Sometimes, you have to start over to realize just how far you’ve come. Today, I did that with the new Tomb Raider, playing through the first hour or so just two nights after finishing my first playthrough. There was Lara, fresh-faced and wide-eyed, unscarred and unilluminated. Once again, she had no idea what tests awaited her in the hours ahead.
I never really played any of the Tomb Raider games. When the original game came out, the blocky 3D graphics reminded of the Dire Straits video for “Money for Nothing.” It didn’t strike me as an adventure game worth having. Years later, I gave Underworld an honest try. I thought things were looking up after dealing with a giant octopus in a sunken ruin, but the game itself soon sank under the weight of seven games worth of lore. It was like showing up at someone else’s family reunion, where everyone was unnervingly attractive and spoke with one eyebrow cocked.
The new Tomb Raider is part reboot and part origin story, recounting Lara’s first adventure after being shipwrecked on an island filled with mystery and bloodthirsty inhabitants. In a post-Lost world, this could have gone either way, but I was surprised at how well-honed the game turned out to be.
Despite having a semi-open world – in Batman: Arkham Asylum fashion, the island of Yamatai is a collection of interconnected hubs that can be explored at your own pace – the focus of Tomb Raider is constantly collapsing down to a single narrative point. When I unlocked a new climbing claw, the furthest thing from my mind was going back to that door near the beginning that could now be opened. What I wanted to know was how it would get me to the next big plot moment. It was like riding a landslide, both exhilarating and inexorable.
A character’s progression in a videogame can bear certain parallels to the process of initiation, a most ancient method of teaching and testing faith employed by all manner of churches, cults and mystical societies, often resulting in the initiate being ‘reborn’ in a new role or learning a particular secret. The most famous example of such an initiation is that for the third degree of Freemasonry, in which the initiate takes the role of Hiram Abiff, the architect of Solomon’s temple. He is first hoodwinked – not because the blindfold is meant to hide anything, but rather because it induces a certain state of mind – and then he is led through a series of gates. At each gate, a thug asks him to reveal the secrets of Masonry, and when he refuses, the thug strikes him. After three such assaults, the candidate ‘dies’ and after being told the order’s inner secrets, is eventually reborn.
Many ancient initiations, like those into the Mysteries of Eleusis and Bacchus of Mycenean Greece, involved symbolic journeys into the underworld. Lara’s travails in the charnel houses of Yamatai, where rotting corpses are strewn as far as the eye can see, can certainly be considered hellish.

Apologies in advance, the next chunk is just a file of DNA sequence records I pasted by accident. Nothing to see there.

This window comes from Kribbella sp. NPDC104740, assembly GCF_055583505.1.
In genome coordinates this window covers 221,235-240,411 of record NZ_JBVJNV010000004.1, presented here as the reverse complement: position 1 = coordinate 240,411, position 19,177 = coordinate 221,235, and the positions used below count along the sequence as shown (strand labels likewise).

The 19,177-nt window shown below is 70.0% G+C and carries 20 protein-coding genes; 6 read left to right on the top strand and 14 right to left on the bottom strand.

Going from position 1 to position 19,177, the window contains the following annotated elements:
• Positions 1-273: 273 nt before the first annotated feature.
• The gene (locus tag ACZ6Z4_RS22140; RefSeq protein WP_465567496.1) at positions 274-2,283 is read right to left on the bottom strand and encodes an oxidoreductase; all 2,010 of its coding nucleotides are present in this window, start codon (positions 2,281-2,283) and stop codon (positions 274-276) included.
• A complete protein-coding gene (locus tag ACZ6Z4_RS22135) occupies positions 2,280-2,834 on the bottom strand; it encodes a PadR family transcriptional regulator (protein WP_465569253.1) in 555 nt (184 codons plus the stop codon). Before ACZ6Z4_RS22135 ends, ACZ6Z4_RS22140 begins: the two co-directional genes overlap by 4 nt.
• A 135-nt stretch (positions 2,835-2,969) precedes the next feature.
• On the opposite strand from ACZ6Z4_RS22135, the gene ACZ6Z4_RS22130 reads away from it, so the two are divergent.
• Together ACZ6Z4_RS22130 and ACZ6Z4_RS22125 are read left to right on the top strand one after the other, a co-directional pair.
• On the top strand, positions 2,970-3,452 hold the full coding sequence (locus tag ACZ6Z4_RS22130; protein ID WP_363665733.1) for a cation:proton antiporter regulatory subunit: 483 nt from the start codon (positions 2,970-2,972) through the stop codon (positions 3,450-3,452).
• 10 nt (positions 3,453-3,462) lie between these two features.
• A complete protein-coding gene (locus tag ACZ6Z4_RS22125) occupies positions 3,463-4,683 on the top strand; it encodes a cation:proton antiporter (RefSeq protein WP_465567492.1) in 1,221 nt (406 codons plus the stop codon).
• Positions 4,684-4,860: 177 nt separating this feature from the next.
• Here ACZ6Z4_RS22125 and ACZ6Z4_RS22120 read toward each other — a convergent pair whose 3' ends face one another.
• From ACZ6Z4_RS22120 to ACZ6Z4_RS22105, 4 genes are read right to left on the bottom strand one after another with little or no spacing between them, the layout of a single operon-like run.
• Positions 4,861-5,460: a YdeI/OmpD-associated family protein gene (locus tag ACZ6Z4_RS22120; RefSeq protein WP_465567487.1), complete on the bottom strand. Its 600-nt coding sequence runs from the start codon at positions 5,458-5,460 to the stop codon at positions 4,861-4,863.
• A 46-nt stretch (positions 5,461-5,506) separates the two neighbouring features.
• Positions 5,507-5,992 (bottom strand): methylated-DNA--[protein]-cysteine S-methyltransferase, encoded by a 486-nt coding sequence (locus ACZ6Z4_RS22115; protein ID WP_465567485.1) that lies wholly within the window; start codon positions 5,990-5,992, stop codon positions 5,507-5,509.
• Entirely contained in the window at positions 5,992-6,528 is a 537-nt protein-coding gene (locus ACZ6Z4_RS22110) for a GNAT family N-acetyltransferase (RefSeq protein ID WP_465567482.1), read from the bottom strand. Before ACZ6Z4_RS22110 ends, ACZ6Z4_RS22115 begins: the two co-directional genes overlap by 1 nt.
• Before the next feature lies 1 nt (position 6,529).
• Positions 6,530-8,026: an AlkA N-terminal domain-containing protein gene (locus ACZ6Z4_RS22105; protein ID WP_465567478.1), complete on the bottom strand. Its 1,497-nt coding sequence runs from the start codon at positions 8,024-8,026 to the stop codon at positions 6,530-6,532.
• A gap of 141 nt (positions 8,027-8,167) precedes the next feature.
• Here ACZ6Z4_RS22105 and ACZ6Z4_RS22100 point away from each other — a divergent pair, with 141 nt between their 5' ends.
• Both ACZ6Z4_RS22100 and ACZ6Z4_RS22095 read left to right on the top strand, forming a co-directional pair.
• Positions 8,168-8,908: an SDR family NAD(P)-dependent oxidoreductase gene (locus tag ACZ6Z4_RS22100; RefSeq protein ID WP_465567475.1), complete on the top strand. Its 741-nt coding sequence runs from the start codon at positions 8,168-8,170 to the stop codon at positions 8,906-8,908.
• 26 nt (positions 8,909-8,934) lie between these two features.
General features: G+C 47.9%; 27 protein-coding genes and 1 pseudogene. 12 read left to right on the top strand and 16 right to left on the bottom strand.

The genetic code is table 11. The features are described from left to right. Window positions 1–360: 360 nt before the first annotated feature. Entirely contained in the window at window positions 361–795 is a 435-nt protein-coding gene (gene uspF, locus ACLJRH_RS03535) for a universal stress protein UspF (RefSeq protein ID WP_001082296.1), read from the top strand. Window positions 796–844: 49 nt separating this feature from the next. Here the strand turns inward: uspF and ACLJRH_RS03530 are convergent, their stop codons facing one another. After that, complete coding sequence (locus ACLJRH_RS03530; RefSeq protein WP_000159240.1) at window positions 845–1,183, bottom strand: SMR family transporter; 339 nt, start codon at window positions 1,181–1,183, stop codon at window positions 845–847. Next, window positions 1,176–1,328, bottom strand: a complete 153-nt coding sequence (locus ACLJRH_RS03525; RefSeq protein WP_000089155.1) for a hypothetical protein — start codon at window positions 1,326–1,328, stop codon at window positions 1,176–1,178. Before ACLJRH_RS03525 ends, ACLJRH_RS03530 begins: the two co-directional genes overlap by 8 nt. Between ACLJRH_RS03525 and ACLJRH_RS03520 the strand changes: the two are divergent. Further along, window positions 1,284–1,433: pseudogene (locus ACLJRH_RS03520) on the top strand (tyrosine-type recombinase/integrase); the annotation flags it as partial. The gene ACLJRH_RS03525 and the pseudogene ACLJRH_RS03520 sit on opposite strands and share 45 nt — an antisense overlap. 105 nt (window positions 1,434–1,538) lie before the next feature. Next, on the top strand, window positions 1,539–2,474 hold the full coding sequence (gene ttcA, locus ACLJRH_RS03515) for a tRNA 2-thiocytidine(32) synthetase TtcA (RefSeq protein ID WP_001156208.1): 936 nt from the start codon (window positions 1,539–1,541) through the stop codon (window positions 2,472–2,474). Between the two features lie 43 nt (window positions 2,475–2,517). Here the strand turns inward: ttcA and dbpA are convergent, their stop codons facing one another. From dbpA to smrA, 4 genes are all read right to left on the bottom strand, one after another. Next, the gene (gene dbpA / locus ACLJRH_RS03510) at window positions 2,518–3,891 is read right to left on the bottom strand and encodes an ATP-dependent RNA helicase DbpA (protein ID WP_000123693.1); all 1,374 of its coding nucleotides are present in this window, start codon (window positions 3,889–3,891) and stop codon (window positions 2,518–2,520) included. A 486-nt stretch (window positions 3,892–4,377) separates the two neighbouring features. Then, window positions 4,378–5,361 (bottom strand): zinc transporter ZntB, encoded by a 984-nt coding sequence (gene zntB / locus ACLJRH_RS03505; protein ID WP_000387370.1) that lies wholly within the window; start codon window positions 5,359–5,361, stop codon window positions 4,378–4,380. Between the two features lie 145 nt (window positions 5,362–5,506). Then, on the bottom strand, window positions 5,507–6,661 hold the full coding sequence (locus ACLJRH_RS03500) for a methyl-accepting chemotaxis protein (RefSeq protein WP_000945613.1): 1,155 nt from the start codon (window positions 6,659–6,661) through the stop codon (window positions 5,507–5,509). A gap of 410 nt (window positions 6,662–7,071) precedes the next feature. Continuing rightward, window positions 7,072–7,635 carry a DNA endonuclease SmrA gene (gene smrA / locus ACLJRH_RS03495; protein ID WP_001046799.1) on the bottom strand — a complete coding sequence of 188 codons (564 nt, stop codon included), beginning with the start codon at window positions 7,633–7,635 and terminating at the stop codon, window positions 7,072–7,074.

In most games, the player gradually unlocks new weapons, powers and abilities for their character which in turn allows them to impact the game world in increasingly broad terms, from accessing new areas to altering the environment. Where initiations are meant to open metaphorical doors, character progression in games generally opens physical ones.
Tomb Raider opens both. As it develops from a story of survival in a hostile environment into roller coaster pulp adventure, the game builds to an actual revelation. Even the visuals are preparing Lara for a rebirth – it doesn’t seem accidental that sliding down tunnels and crawling through narrow apertures are repeated motifs. For most of the game, the island’s supernatural nature is only hinted at, but when it comes to the fore it tests almost all the characters, from Lara and her fellow shipwreck survivors to Matthias and his cultists. One by one, all but Lara are found wanting.
Why Lara? Lara is special. Her father believed in the magic behind the mythology, so perhaps a kind of heredity is at play – the pep talks Lara receives from her mentor Roth boil down to “because you’re a Croft.” On the other hand, Lara is guided by a guardian angel. That old loa, the player, is there when the going gets tough. Early on in the game, Lara grinds to a halt after killing a man, the first human death at her hands. It is an emotional moment that is cut short when other ruffians soon appear and Lara, driven by the player, dispatches them in a series of perfectly placed head shots. How do we reconcile that, if not by divine intervention?
At the end of the game, the only people who survive are the few who had no direct contact with the supernatural or don’t remember their encounter. Only Lara, the illuminated initiate, knows the truth of what happened on Yamatai and, armed with that knowledge, she must go forth into a world that is no longer familiar, to be reborn again and again, in sequel after sequel. That is the hard road of a hero.
Stu Horvath is a vicious killer with a silenced pistol, but only when someone else is holding it. Follow him on Twitter @StuHorvath.